Scientology Suit Against Post Dismissed
US Judge Orders Plaintiff to Pay Attorney Fees In Secrecy Case
[29 Nov 1995]

by Charles W. Hall

Main Index A.R.S. Web Summary Media

Washington Post Wednesday Nov 29 1995

Scientology Suit Against Post Dismissed

US Judge Orders Plaintiff to Pay Attorney Fees In Secrecy Case

By Charles W Hall

A Lawsuit against The Washington Post by the Church of Scientology has
been dismissed by a federal judge, who ordered the church to pay all
attorney fees in the suit.

US District Judge Leonie M. Brinkema said that the church had no grounds
to prohibit The Post from printing brief excerpts from religious texts
that the church has tried to conceal from the public. The excerpts were
published in a Style section story on litigation bewteen the church and
former members who have put the disputed texts on the Internet.

In her ruling, filed yesterday, Brinkema said The Post's quotations from
copyrighted church texts were brief and fell within fair use doctrine,
which allows publications to quote some copyrighted materials in covering
matters of public interest.

"The court finds the motivation of plaintiff in filing this lawsuit
against The Post is reprehensible," Brinkema wrote. "Although the
[Religious Technology Center, an arm of the Scientology Church] brought
the complaint under traditional secular concepts of copyright and trade
secret law, it has become clear that a much broader motivation
prevailed--the stifling of criticism and dissent of the religious practice
of Scientology and the destruction of its opponents."

Mary Ann Werner, vice president and counsel for The Post, said:
"Obviously, we're very pleased with the judge's decision. The fact that
she thought we had done nothing wrong."

Helena Kobrin, attorney for the Religious Technology Center, called
Brinkema's ruling "another nail in the coffin of American justice. We
brought this suit to protect out religious rights, but the judge defiled
them when she bought into the propaganda of the Internet anarchists. The
essential fact is that our sacred scriptures were stolen in the first
place, and this theft and rape of our copyrighted property has been
completely buried under this travesty."

Scientology officials said they had not decided whether to appeal.

Brinkema has yet to rule on Scientology suits against Arnaldo Lerma, a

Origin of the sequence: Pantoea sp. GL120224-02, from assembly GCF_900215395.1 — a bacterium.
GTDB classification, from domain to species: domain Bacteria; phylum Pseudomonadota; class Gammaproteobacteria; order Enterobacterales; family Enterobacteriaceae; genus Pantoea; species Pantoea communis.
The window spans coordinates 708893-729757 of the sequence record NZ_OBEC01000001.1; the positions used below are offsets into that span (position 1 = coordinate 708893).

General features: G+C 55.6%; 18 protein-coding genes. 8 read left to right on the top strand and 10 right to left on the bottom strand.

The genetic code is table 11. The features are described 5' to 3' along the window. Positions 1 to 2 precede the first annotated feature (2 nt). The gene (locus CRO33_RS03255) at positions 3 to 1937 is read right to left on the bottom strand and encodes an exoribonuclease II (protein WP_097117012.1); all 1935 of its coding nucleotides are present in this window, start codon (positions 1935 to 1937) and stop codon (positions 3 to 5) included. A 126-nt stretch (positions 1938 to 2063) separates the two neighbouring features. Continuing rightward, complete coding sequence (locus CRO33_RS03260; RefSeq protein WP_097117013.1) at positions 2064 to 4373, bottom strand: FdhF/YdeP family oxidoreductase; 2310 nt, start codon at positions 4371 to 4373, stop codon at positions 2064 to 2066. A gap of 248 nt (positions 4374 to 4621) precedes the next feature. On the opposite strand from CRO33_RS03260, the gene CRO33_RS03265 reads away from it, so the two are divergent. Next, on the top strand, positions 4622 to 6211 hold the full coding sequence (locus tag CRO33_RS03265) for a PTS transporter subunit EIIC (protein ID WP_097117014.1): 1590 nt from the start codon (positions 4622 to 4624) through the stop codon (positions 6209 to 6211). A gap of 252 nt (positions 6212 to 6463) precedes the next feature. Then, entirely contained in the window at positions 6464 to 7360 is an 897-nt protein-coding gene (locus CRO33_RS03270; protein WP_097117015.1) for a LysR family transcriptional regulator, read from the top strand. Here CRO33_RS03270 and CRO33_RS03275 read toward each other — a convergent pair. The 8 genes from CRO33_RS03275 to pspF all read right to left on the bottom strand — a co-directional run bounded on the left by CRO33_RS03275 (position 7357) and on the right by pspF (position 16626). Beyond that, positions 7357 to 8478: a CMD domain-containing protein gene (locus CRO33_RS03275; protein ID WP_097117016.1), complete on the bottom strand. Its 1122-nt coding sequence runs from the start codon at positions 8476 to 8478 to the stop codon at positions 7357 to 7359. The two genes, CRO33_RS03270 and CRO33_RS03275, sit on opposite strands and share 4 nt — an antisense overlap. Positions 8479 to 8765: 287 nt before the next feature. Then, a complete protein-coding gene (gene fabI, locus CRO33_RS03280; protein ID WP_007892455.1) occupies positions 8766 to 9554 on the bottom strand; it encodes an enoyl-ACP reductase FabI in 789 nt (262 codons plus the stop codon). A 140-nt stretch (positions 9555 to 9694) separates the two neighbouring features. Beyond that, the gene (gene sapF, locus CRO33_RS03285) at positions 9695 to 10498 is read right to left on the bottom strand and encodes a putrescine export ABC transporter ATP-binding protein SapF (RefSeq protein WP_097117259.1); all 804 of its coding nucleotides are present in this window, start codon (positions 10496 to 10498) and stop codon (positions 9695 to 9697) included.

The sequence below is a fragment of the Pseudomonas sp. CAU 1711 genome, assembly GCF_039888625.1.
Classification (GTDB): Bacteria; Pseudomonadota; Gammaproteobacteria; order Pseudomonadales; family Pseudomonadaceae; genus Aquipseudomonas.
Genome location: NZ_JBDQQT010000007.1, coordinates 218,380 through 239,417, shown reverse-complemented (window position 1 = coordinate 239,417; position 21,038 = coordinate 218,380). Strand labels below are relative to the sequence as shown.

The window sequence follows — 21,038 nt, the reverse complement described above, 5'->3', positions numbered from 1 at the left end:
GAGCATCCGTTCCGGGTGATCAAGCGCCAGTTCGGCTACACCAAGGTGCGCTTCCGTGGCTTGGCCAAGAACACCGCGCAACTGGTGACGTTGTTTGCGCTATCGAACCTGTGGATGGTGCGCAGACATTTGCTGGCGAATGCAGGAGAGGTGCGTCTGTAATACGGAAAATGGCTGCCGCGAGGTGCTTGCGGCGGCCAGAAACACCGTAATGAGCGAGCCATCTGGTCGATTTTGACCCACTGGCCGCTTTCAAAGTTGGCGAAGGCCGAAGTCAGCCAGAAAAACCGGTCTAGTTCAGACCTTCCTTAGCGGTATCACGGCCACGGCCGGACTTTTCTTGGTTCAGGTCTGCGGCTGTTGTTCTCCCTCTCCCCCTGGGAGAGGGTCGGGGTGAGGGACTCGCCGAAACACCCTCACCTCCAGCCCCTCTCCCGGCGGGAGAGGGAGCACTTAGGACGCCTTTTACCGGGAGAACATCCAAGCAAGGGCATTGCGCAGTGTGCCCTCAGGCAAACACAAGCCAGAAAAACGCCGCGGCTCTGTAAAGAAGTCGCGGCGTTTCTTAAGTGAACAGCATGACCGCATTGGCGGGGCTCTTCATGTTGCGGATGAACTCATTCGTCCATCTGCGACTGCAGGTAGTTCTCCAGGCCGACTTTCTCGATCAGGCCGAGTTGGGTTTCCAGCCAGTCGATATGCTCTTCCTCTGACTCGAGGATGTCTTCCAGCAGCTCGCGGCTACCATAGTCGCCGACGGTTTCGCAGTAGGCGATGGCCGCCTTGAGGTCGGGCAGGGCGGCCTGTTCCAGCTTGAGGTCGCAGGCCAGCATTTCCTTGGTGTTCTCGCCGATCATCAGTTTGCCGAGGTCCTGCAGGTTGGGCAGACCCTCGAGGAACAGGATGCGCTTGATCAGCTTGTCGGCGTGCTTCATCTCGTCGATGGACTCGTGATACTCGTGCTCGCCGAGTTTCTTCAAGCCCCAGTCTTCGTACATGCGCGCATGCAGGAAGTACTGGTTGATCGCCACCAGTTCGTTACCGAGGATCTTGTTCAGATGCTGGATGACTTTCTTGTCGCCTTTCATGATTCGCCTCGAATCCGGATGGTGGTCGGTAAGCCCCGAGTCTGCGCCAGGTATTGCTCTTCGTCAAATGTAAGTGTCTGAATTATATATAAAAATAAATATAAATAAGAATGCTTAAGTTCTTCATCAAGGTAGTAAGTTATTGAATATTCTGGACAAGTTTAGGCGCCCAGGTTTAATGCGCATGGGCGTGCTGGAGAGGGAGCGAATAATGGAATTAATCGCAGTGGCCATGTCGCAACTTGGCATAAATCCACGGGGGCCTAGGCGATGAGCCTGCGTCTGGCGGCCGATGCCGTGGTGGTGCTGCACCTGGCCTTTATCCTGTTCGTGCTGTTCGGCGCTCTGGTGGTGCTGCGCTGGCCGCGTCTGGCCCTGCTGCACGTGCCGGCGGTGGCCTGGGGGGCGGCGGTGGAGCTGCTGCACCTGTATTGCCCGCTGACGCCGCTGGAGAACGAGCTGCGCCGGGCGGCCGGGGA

former member from Arlington who published church texts on the Internet,
or against Digital Gateway Systems, the company that gave Lerma access to
the Internet.

The church has filed three federal suits nationally seeking to prevent
dissidents from publishing its texts electronically. On Monday, a federal
judge in San Jose denied attempts by a California Bulletin board service
have another Scientiology suit dismissed.

The church has argued that trade secrecy and copyright laws prohibit new
publications, church members, and bulletin board services from
dissemnating church texts. It said the texts are confidential
instructional materials for advanced members.

In helping to prepare the Aug. 19 article, written by staff writer Marc
Fisher, a Post researcher obtained 69 pages of advanced training material
filed in a federal libel case against a former church member in Los

According to church beliefs outlined in the material, a galactic
federation leader solved an overpopulation problem 75 million years ago by
tranbporting excess people to Earth, where they were chained to a volcano
and exploded hydrogen bombs.

Church officials help students achieve awareness by re-creating that
experience, according to the text.

Post lawyers argued that the article adhered to the fair-use doctrine.
They also said the materials no longer were trade secrets, because they
were available on the internet and in public court files.

Brinkema said that although people can be sued for putting business
secrets on the internet, trade secrecy laws do not prevent Internet users
from downloading such material. "Once a trade secret is posted on the
Internet, it is effectively part of the public domain." she wrote.